PLANTING CROSSES FOR KI’S HEROES
RAW PAIN: Army reservist Lieutenant Kynan Lang, who is helping with the Kangaroo Island bushfire recovery, kneels and bows his head in reflection after planting two crosses next to the Playford Highway. They are in honour of his uncle Dick Lang and cousin Clayton Lang, who were helping fight the fires when they died on January 3.
LIEUTENANT Kynan Lang bowed in front of the crosses he had just hammered into the ground to honour the lives of his uncle and cousin.
His uncle Dick Lang and cousin Clayton Lang lost their lives fighting the inferno on Kangaroo Island. And now an emotional Lt Lang is picking up the baton. He is on the island in his role as a logistics officer in the army reserves’ 9th Combat Service Support Battalion. Yesterday he visited the site where they died.
“They were helping local families with their farm vehicle and trailer and water tank on the back and they were helping put out fires,” Lt Lang said.
“When they were driving towards Gosse on the Playford Highway it appears they’ve had some trouble with their vehicle, and they’ve been overcome by the fire.”
The 41-year-old father of three, a Norwood police officer, was supported by three other reservists as he surveyed the car’s crumpled wreck on the side of the Playford Highway, near Gosse on the island’s northwest. He kissed two metal crosses that members of the Royal Electrical and Mechanical Engineers had made and hammered them into the ground as a lasting memorial to his uncle and cousin.
“Dick Lang was the uncle that I used to brag about in primary school,” Lt Lang said. “I’d say to all my mates that he was the safari-ing uncle who went around the world and took people to do it. There were times that I’d ring him in South Africa and I could actually hear the wildlife and lions roaring behind him. He was larger than life ”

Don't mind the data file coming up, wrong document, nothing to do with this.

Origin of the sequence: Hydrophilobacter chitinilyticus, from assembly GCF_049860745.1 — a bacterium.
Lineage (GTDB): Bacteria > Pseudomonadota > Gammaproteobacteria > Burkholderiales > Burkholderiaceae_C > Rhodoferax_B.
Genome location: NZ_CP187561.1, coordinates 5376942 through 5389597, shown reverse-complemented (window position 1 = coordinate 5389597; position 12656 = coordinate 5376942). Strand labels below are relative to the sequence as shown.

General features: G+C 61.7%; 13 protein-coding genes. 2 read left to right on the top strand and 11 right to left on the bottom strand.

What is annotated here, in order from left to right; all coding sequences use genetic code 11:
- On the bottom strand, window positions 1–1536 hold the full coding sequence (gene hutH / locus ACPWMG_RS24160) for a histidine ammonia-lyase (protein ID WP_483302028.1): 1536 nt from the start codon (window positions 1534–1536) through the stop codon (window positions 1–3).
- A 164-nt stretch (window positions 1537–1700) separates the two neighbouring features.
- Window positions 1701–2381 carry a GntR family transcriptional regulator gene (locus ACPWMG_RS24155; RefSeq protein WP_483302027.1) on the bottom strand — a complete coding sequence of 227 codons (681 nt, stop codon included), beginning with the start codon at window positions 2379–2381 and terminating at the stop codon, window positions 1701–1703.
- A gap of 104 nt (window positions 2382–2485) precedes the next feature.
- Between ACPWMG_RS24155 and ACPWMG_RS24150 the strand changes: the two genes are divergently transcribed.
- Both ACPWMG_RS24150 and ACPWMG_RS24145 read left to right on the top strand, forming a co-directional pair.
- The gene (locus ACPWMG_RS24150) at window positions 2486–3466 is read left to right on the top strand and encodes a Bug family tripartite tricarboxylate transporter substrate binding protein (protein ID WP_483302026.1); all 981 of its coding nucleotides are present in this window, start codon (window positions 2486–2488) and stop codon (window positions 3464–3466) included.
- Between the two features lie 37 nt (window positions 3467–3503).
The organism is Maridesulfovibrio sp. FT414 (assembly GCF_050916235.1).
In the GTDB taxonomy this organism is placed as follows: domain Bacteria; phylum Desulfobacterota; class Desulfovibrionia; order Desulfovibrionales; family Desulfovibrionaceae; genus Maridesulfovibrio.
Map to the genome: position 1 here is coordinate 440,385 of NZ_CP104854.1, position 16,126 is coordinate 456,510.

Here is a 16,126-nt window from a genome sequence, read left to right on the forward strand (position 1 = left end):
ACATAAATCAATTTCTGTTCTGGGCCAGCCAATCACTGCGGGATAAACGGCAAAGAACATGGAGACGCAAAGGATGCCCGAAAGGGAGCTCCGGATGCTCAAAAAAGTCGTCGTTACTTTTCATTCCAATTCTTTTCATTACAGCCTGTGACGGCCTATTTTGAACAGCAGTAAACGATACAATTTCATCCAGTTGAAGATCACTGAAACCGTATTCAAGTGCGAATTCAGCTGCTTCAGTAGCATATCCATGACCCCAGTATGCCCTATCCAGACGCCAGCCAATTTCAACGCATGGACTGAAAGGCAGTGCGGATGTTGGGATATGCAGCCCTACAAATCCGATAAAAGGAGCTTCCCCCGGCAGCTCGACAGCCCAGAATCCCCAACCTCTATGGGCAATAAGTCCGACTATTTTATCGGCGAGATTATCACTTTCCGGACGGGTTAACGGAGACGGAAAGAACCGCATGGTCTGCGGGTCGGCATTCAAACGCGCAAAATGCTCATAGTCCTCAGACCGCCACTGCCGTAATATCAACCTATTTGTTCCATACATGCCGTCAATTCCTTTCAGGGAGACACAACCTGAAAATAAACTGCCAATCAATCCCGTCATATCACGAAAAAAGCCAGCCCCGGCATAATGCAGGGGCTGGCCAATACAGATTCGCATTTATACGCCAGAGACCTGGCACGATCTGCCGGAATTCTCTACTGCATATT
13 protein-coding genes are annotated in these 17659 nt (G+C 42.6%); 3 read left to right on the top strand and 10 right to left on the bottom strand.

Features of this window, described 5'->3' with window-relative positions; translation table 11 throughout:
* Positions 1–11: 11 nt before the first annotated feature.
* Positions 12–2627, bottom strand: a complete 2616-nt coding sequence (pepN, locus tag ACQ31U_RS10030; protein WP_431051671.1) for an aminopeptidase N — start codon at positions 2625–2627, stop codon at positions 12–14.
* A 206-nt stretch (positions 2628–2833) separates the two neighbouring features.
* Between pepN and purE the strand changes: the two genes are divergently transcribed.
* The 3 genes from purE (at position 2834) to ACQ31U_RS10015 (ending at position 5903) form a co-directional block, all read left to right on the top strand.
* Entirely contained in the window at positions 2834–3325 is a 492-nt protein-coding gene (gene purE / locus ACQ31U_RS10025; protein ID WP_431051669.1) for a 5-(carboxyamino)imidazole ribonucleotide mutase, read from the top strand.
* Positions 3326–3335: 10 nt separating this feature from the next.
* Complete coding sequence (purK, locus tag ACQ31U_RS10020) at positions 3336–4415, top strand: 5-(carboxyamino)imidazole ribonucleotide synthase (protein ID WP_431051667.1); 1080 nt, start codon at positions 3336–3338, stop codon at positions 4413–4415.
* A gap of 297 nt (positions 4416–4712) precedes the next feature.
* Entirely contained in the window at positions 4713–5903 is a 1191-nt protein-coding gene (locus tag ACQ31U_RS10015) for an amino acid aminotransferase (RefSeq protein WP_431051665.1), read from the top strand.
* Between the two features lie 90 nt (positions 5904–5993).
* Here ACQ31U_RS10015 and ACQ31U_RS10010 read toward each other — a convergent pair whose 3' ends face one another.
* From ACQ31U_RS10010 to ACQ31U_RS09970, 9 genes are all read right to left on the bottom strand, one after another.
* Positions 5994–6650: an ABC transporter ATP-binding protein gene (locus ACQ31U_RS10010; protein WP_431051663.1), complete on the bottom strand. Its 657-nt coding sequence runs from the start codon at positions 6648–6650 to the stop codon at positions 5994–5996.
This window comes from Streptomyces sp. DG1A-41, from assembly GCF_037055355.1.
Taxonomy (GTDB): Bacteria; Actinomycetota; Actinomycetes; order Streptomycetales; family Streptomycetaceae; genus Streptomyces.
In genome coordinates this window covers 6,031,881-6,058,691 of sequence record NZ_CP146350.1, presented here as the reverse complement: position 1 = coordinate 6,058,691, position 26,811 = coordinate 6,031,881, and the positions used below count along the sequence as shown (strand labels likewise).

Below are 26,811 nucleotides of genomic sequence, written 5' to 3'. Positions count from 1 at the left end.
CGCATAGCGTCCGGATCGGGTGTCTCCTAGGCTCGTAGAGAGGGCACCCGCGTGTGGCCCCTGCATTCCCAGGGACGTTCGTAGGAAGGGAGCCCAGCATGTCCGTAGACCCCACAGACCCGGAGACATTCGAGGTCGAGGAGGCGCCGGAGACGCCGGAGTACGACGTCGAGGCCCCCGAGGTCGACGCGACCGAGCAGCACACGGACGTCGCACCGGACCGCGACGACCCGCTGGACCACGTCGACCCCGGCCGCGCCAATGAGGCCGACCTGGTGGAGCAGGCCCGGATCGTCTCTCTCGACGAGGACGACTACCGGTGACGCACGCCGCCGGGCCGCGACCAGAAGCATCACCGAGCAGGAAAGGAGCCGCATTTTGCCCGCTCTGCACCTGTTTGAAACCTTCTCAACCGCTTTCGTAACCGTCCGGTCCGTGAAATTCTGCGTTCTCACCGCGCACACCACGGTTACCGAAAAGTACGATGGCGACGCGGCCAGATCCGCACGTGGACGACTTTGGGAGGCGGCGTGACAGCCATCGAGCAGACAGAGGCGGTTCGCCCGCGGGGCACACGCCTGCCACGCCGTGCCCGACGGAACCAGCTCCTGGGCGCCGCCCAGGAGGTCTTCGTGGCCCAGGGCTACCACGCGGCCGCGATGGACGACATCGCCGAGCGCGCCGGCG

Lt Lang is two years younger than his cousin Clayton, who became one of South Australia’s leading plastic surgeons. They were close growing up – Kynan the country boy from Loxton and Clayton, known as Clarrie, the city boy. They often exchanged fashion and music tips.
“Clarrie was everything GoPro before they invented it – he was extreme,” Lt Lang said. “He was a skydiver. He would do anything that he could get a thrill out of.” When Clayton became a plastic surgeon who specialised in hand surgery, his skills were regularly used by Kynan and family members to treat football injuries.
Lt Lang and his cousins are sixth-generation South Australians and the tight-knit family has rallied behind Dick’s wife Helen, Clayton’s wife Christie and their families. Lt Lang was at an Adelaide Hills market on January 4 with wife Joanna and children Cooper, 13, Siena, 10 and Jaxon, 1, when he saw a news alert on his phone that the previous day’s catastrophic Kangaroo Island inferno had claimed two lives.
A couple of hours later, his father Darryl, Dick’s youngest brother, called with the horrible news that it was their family members. Later that day, he got a call from the army, saying reservists were being called up to help locals recover from the blaze, which has claimed more than 60 houses and 216,000ha.
“My uncle and my cousin put the community before themselves and they gave their lives doing it, and I could only do the same,” Lt Lang said.
Lt Lang will return to the mainland to attend the funeral of Dick and Clayton on Friday.
LASTING MEMORIAL: Supported by three other army reservists, Lieutenant Kynan Lang visits the site on Playford Highway where his uncle Dick Lang and cousin Clayton Lang, below, lost their lives. He also planted crosses in their honour, below.